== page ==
Eleven of the barrels were a blend selected by Eagle Park and a 12th cask is a single-barrel selection.
Around 2,500 bottles' worth of the bourbon has been proofed down to 44 percent ABV and will be on sale for $40 beginning this weekend in the taproom.
It’s surprisingly smooth and sweet considering its high-rye mash bill that’s just 56 percent corn, a sturdy 40 percent rye and four percent malted barley. There’s a hint of rye pepper on the finish, but it’s a gorgeous sipping whiskey that’s pulled a lot of vanilla and caramel out of the oak during the three years, 10 months it spent aging.
Meanwhile, three cases of cask-strength – 114 proof – bourbon is being reserved for use in the taproom, where you can order it neat, on the rocks or in a cocktail.
The coup d’etat comes when Stieloh grabs a large lab beaker and a length of hose and pops the bung from a barrel nearby.
As the almost chestnut colored juice engulfs the bottom beaker, Stielow says this is the reserved single-barrel.
This one is viscous and dark, with a dose of rye pepper on the nose and a quick dash of licorice and butterscotch on the palate, followed by sweet vanilla. A few drops of water and the rye pepper really emerges. A few drops more and almost counter-intuitively that pepper gets even more pronounced.
This is one you’ll have to wait – and surely pay a premium – for.
Stielow is working on label approval and expects it will be released in about a month or two.
That gives Eagle Park’s customers a chance to get acquainted with the new bourbon, says Schinker.
"They can try the 88 proof and then this one and get a different take," he says.
Stielow says that he’s already been talking to other distillers around the country about sourcing whiskey while Eagle Park’s own ages on-site for four years in order to offer a variety of flavor profiles.
He expects another round of whiskey to be ready in about six months or so and word is there are some "super secret whiskey projects" – as well as some new beers, as always – to be announced soon at Eagle Park.
In the meantime, Stielow is excited to finally have some bourbon to share.
"It’s been very exciting; it’s been a long time coming," he says.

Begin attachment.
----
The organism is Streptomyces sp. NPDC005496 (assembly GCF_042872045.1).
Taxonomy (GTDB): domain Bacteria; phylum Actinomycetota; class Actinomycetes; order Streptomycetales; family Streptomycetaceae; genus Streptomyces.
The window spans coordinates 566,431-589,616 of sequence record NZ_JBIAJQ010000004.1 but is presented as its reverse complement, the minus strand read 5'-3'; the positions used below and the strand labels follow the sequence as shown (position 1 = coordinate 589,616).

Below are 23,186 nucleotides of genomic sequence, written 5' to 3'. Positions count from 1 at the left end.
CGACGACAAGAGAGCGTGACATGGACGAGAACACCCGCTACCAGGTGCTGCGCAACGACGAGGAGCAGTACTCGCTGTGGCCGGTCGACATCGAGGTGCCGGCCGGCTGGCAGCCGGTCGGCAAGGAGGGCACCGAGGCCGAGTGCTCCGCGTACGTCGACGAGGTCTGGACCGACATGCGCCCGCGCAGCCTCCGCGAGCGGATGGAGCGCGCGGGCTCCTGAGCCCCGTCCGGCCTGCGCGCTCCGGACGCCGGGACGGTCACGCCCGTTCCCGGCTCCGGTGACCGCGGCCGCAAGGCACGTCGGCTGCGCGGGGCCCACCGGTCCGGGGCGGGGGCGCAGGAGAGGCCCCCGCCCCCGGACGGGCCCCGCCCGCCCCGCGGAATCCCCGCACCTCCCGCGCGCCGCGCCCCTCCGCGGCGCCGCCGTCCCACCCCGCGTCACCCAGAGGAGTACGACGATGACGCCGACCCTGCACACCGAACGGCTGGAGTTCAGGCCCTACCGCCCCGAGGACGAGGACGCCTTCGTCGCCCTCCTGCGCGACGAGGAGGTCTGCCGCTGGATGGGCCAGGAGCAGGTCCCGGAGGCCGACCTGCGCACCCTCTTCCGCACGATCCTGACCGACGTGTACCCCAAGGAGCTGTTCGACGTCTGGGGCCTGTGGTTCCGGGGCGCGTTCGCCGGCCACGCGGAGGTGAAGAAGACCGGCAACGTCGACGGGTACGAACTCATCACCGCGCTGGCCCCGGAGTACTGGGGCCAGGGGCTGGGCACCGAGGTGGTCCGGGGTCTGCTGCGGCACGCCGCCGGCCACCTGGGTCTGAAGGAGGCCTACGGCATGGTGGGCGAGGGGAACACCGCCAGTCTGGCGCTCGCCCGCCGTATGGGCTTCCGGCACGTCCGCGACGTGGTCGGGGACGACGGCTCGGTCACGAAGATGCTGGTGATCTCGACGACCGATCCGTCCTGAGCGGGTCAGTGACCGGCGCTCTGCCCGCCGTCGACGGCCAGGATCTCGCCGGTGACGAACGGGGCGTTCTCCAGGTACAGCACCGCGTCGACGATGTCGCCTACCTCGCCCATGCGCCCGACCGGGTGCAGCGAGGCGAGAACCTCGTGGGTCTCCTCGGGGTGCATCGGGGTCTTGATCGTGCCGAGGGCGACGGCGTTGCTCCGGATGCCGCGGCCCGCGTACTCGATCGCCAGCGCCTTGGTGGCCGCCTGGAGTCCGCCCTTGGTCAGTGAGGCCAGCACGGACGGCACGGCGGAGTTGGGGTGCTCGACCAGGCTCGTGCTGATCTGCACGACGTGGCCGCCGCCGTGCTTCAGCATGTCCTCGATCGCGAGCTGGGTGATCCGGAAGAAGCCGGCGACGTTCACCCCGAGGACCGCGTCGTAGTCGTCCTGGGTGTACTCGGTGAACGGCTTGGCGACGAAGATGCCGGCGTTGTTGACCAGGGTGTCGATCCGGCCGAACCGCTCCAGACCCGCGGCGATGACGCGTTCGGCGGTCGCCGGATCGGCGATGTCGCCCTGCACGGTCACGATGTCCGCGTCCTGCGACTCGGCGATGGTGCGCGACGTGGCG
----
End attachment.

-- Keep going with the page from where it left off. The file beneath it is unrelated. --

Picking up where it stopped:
"The way that supply chains have been going it’s been a fight to get things done but it just makes the reward that much sweeter."
Born in Brooklyn, N.Y., where he lived until he was 17, Bobby received his BA-Mass Communications from UWM in 1989 and has lived in Walker's Point, Bay View, Enderis Park, South Milwaukee and on the East Side.
He has published three non-fiction books in Italy – including one about an event in Milwaukee history, which was published in the U.S. in autumn 2010. Four more books, all about Milwaukee, have been published by The History Press.
With his most recent band, The Yell Leaders, Bobby released four LPs and had a songs featured in episodes of TV's "Party of Five" and "Dawson's Creek," and films in Japan, South America and the U.S. The Yell Leaders were named the best unsigned band in their region by VH-1 as part of its Rock Across America 1998 Tour. Most recently, the band contributed tracks to a UK vinyl/CD tribute to the Redskins and collaborated on a track with Italian novelist Enrico Remmert.
He's produced three installments of the "OMCD" series of local music compilations for OnMilwaukee.com and in 2007 produced a CD of Italian music and poetry.
In 2005, he was awarded the City of Asti's (Italy) Journalism Prize for his work focusing on that area. He has also won awards from the Milwaukee Press Club.
He can be heard weekly on 88Nine Radio Milwaukee talking about his "Urban Spelunking" series of stories.